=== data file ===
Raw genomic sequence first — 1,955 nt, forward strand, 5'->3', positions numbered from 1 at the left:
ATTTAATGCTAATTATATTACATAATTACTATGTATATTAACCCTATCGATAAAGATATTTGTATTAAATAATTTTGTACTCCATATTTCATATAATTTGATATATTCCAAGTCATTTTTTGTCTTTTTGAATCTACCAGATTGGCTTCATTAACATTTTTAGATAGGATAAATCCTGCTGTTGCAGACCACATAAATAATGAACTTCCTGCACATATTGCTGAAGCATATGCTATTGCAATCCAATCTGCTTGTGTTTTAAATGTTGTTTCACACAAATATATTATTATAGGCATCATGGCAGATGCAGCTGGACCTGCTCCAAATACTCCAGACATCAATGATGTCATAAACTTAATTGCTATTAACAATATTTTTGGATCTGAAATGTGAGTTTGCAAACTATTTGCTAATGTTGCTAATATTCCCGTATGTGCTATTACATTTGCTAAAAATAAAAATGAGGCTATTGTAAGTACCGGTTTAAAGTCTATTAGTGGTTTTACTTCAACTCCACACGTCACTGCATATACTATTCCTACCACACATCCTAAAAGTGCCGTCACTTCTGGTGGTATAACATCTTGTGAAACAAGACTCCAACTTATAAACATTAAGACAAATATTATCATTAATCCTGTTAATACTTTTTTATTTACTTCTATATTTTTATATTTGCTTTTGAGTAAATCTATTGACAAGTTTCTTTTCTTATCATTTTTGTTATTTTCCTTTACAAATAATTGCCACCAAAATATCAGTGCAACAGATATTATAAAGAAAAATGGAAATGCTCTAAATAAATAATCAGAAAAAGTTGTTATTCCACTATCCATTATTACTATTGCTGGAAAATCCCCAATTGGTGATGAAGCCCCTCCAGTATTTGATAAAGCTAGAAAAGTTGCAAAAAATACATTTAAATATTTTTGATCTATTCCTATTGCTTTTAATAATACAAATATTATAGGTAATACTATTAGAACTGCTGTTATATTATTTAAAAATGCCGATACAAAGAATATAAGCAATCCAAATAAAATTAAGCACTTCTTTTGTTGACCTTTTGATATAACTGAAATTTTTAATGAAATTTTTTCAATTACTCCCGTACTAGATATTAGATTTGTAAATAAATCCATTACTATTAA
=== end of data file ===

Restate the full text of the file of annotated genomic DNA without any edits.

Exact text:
Raw genomic sequence first — 1,955 nt, forward strand, 5'->3', positions numbered from 1 at the left:
ATTTAATGCTAATTATATTACATAATTACTATGTATATTAACCCTATCGATAAAGATATTTGTATTAAATAATTTTGTACTCCATATTTCATATAATTTGATATATTCCAAGTCATTTTTTGTCTTTTTGAATCTACCAGATTGGCTTCATTAACATTTTTAGATAGGATAAATCCTGCTGTTGCAGACCACATAAATAATGAACTTCCTGCACATATTGCTGAAGCATATGCTATTGCAATCCAATCTGCTTGTGTTTTAAATGTTGTTTCACACAAATATATTATTATAGGCATCATGGCAGATGCAGCTGGACCTGCTCCAAATACTCCAGACATCAATGATGTCATAAACTTAATTGCTATTAACAATATTTTTGGATCTGAAATGTGAGTTTGCAAACTATTTGCTAATGTTGCTAATATTCCCGTATGTGCTATTACATTTGCTAAAAATAAAAATGAGGCTATTGTAAGTACCGGTTTAAAGTCTATTAGTGGTTTTACTTCAACTCCACACGTCACTGCATATACTATTCCTACCACACATCCTAAAAGTGCCGTCACTTCTGGTGGTATAACATCTTGTGAAACAAGACTCCAACTTATAAACATTAAGACAAATATTATCATTAATCCTGTTAATACTTTTTTATTTACTTCTATATTTTTATATTTGCTTTTGAGTAAATCTATTGACAAGTTTCTTTTCTTATCATTTTTGTTATTTTCCTTTACAAATAATTGCCACCAAAATATCAGTGCAACAGATATTATAAAGAAAAATGGAAATGCTCTAAATAAATAATCAGAAAAAGTTGTTATTCCACTATCCATTATTACTATTGCTGGAAAATCCCCAATTGGTGATGAAGCCCCTCCAGTATTTGATAAAGCTAGAAAAGTTGCAAAAAATACATTTAAATATTTTTGATCTATTCCTATTGCTTTTAATAATACAAATATTATAGGTAATACTATTAGAACTGCTGTTATATTATTTAAAAATGCCGATACAAAGAATATAAGCAATCCAAATAAAATTAAGCACTTCTTTTGTTGACCTTTTGATATAACTGAAATTTTTAATGAAATTTTTTCAATTACTCCCGTACTAGATATTAGATTTGTAAATAAATCCATTACTATTAA